I like having a rear bar on cars with the stock 4 link because it makes the oversteer problem much more progressive, it hinders the articulation that the high roll center can enforce. But stiffer springs in the back without significantly stiffening the front will result in cornering like a Corvair. Lifting the inside wheel and jacking the ouside wheel under high cornering load when the signs reverse is SCARY! (I have only had this happen with grippy 225/50-15s on the car. The high grip and tall tires seemed to exacerbate the geometry issues)

Fortunately a well designed Panhard will help that. What roll center are you going to go for? That alone will determine what spring rates you should use in the back, although you can't go very low without running into other geometry problems until you throw away the upper links.

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Old 01-15-18, 11:26 AM
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Originally Posted by SirLaughsALot View Post
The best way to find out is to disconnect the factory front swaybar endlink and leave the factory rear on.

For ME, personally, I'd prefer a car that's mild oversteer and what I suggested just that.
I inadvertently "experimented" with this at a Solo Nationals in the late 90's. The C Prepared Mustang I was driving broke a front sway bar end link. The car drove okay but would not get off of a corner because it was unloading the inner rear tire. We figured the Auburn differential had died so lived with it. Found the sway bar end link later.

Another "experiment" was with my 2012 Mustang street car. I put on much stickier tires which increased body roll quite a bit and this also affected rear end grip. The car got better when I installed stiffer Boss 302 front springs with no other changes.

My takeaway is that balance needs to be a consideration and that often times a change at one end of the car affects the other end to a greater extent.

+1 for Peejay's contribution to this thread.
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Old 01-15-18, 11:56 AM
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Originally Posted by WANKfactor View Post
TLDR but dude, i do like your build. I love your rear diff and suspension set up. It is ****. But you dont need any more praise as you are your own fan club. And quite frankly, as far as i can tell you havent driven an FB yet and now you are telling everyone to set the swaybars up like its a Honda Civic.
As to urethane, i have had one brand which split and cracked up. The brand i have now (superpro) is as perfect as the day i installed it years ago. Bits and pieces have been out of the car here and there and there and on inspection the UT bushes are still brand new. Not many people will want solid bush and rod end suspension for the street.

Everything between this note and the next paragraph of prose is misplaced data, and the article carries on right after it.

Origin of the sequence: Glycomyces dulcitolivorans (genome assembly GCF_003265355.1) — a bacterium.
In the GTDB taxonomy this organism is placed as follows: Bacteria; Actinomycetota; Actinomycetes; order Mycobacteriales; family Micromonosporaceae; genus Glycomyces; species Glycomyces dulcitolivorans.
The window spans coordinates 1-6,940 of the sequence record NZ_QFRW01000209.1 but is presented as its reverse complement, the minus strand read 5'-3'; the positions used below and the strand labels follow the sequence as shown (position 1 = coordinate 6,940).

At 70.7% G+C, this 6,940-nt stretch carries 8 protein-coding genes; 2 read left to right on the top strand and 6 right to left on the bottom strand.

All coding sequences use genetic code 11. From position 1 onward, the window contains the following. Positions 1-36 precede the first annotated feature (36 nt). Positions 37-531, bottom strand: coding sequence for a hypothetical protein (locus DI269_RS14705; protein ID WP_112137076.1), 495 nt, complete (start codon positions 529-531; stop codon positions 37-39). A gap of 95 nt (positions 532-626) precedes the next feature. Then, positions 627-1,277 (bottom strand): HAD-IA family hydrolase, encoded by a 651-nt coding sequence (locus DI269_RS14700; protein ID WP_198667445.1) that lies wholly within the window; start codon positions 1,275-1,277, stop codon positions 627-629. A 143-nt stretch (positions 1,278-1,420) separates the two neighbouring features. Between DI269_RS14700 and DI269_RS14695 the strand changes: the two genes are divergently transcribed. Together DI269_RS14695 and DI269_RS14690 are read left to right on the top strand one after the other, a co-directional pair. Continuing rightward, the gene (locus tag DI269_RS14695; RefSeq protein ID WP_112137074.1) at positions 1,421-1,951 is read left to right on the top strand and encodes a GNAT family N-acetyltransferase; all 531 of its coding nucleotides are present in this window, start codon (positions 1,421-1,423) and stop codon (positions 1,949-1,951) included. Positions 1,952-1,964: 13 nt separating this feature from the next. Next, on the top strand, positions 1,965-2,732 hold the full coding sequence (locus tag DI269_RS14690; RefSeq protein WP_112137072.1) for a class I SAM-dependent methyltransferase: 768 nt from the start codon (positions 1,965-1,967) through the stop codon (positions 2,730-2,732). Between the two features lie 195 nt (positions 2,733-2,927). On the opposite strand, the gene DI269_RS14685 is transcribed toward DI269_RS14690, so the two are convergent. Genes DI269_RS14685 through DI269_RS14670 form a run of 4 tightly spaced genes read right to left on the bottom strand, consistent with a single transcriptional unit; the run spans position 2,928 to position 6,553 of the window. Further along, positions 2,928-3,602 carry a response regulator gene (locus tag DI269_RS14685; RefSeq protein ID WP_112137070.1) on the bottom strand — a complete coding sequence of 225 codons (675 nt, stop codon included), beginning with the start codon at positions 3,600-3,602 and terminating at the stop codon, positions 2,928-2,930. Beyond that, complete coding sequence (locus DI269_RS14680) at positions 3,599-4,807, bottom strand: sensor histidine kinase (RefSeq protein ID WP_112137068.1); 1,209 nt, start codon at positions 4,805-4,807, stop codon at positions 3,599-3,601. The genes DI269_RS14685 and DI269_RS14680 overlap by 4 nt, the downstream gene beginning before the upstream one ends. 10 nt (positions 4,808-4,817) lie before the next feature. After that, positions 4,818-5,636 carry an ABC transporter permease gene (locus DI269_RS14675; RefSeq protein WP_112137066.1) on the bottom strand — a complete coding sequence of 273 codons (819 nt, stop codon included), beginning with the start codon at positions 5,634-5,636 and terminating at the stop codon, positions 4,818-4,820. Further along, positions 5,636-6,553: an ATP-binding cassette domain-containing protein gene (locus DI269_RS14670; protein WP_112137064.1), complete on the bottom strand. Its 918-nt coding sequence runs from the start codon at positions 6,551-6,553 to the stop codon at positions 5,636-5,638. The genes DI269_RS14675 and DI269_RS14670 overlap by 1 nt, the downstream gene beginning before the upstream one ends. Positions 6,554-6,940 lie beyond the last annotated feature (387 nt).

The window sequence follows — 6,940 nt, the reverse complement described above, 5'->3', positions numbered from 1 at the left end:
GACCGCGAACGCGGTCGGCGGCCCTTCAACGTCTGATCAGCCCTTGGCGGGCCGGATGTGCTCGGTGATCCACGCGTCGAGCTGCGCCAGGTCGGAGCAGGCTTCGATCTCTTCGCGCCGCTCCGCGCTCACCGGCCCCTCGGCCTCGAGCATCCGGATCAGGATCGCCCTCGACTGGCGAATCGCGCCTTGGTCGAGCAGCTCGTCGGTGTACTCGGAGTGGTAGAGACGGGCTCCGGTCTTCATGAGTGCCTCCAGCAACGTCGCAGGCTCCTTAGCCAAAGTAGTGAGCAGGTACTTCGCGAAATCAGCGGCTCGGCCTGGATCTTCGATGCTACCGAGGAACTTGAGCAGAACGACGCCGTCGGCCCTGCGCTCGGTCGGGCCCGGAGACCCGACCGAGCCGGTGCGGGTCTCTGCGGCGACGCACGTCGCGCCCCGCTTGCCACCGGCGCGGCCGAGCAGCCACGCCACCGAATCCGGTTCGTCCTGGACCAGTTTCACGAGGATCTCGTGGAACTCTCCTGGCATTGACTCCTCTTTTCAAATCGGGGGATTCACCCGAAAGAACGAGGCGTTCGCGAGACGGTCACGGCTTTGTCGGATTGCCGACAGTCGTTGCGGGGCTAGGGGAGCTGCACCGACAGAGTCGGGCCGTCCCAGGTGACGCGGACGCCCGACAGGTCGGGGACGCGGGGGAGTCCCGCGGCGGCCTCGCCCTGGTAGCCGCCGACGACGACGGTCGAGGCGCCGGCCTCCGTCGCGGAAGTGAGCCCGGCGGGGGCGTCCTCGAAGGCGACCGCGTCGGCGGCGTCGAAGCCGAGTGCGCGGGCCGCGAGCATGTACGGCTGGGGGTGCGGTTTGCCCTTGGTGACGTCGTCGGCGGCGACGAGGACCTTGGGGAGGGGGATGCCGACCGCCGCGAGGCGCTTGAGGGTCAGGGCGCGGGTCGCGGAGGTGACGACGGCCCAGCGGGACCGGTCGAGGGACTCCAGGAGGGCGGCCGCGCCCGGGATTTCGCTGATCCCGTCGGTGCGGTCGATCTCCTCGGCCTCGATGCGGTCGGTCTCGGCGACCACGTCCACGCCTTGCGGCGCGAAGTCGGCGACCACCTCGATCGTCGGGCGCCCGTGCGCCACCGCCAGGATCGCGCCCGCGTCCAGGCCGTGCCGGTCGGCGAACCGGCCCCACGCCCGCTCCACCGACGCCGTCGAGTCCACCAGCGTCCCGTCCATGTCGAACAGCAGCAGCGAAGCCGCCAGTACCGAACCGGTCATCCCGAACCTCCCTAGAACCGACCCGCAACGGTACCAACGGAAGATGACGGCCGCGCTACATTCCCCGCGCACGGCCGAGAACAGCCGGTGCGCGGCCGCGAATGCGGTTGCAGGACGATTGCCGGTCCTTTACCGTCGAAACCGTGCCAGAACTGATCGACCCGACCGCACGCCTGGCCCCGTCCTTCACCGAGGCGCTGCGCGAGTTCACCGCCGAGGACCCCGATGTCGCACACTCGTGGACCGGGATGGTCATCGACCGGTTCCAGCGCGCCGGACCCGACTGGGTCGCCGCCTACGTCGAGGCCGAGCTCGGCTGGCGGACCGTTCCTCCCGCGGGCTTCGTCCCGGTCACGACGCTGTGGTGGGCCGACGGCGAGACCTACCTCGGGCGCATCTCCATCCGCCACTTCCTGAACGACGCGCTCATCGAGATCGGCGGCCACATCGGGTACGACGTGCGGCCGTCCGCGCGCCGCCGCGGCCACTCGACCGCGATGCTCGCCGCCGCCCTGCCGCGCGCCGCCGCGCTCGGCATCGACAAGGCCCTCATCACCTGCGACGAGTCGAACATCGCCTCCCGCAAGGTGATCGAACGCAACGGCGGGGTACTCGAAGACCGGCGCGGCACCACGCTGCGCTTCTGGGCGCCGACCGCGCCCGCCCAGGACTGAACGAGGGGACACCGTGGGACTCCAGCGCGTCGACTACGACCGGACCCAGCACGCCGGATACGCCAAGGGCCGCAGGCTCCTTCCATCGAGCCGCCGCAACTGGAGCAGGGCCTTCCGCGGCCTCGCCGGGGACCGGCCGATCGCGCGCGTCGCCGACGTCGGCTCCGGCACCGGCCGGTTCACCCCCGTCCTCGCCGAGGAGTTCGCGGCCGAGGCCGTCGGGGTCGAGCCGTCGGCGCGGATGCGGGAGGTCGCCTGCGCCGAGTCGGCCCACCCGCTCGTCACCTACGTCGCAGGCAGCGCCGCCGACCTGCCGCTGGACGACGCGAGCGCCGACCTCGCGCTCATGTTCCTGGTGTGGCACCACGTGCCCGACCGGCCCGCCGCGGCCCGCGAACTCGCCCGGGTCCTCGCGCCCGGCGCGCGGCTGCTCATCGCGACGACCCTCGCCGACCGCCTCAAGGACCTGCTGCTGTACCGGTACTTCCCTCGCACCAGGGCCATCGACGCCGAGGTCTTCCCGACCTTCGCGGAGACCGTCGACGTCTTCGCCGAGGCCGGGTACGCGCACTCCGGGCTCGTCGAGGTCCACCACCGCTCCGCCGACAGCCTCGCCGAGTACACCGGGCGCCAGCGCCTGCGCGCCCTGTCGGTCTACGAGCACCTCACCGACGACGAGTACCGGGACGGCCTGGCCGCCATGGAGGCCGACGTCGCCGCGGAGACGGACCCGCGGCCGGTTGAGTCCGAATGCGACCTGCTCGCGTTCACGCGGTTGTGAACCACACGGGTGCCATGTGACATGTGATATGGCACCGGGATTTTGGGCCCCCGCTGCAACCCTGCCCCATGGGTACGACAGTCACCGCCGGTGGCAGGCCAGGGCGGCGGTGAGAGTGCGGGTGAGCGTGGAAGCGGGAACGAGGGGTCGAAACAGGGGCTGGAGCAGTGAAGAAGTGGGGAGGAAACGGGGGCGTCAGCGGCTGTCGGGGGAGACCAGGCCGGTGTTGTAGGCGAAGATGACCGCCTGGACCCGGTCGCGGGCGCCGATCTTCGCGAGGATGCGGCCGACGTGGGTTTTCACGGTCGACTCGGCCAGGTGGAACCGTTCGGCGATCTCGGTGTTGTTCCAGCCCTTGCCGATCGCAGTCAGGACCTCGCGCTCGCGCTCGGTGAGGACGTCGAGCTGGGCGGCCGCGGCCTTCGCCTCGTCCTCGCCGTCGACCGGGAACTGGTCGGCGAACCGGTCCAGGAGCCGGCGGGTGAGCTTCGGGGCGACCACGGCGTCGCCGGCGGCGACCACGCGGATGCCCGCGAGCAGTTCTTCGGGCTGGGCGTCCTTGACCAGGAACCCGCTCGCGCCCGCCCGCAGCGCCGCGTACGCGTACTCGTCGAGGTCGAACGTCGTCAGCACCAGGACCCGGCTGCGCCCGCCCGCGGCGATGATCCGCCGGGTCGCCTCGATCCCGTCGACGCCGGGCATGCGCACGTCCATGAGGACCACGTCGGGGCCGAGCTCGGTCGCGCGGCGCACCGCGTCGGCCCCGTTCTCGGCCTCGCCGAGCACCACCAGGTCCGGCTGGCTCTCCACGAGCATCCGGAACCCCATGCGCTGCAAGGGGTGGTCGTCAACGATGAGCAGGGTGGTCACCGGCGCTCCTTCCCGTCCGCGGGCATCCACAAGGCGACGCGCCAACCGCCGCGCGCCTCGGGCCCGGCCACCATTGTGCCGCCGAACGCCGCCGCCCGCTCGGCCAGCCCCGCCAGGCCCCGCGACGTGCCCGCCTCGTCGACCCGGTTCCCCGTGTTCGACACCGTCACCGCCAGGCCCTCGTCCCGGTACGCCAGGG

Hard enough to do this.

Tuning this...

I mean, yea, it's not MY car, but I have setup 3x FBs for various usage. They're actually pretty damn good out of the box at factory ride height. The problems come when you lower them extensively.

Too Long Didn't Read is going to be a drawback for you, because I know you've been incredibly helpful on this forum in the past and you yourself have a badass build (thank you for that awesome praise). Look, if you go on ANY forum there's going to be a large variance of opinions and egos to deal with.

Opinion 1: Heavy *** Spring Rate + Huge ARBs (This guy wants the feeling of death for his street driven "race car")
Opinion 2: Soft Spring Rates + Huge ARBs (Really fun, very controllable for 90+% of the users = Great on street)
Opinion 3: It's all in the geometry, spring rates are "meh" of an issue
Opinion 4: Moderation is everything, Moderate Spring Rates and independent front suspension (no front ARB) are key to improved droop (contact patch on road when it gets bumpy) = This is where I land. Personally, I'd run more low speed compression to deal with any body control issues and make sure that front can articulate to the bumpy *** road it's being driven on. I like the rear swaybar to remain light (thin) for the exact reasons that PeeJay mentioned above. At the end of the day, I'm building versatility and compliance.
Opinion "n" .... There's always another opinion.

Cheers, Gents. I hope that helped, Mark.
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Old 01-15-18, 12:42 PM
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Thanks everyone, some very helpful input to digest.

peejay- I’m planning on running the T3 rollcenters....

I’ll be getting the ordered parts on before too long, but might be summer before I really get out and have a chance to push it a bit and report back. We’ll see where we end up!
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Old 01-16-18, 01:17 AM
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Originally Posted by SirLaughsALot View Post

Hard enough to do this.

Tuning this...

I mean, yea, it's not MY car, but I have setup 3x FBs for various usage. They're actually pretty damn good out of the box at factory ride height. The problems come when you lower them extensively.

Too Long Didn't Read is going to be a drawback for you, because I know you've been incredibly helpful on this forum in the past and you yourself have a badass build (thank you for that awesome praise). Look, if you go on ANY forum there's going to be a large variance of opinions and egos to deal with.

Opinion 1: Heavy *** Spring Rate + Huge ARBs (This guy wants the feeling of death for his street driven "race car")
Opinion 2: Soft Spring Rates + Huge ARBs (Really fun, very controllable for 90+% of the users = Great on street)
Opinion 3: It's all in the geometry, spring rates are "meh" of an issue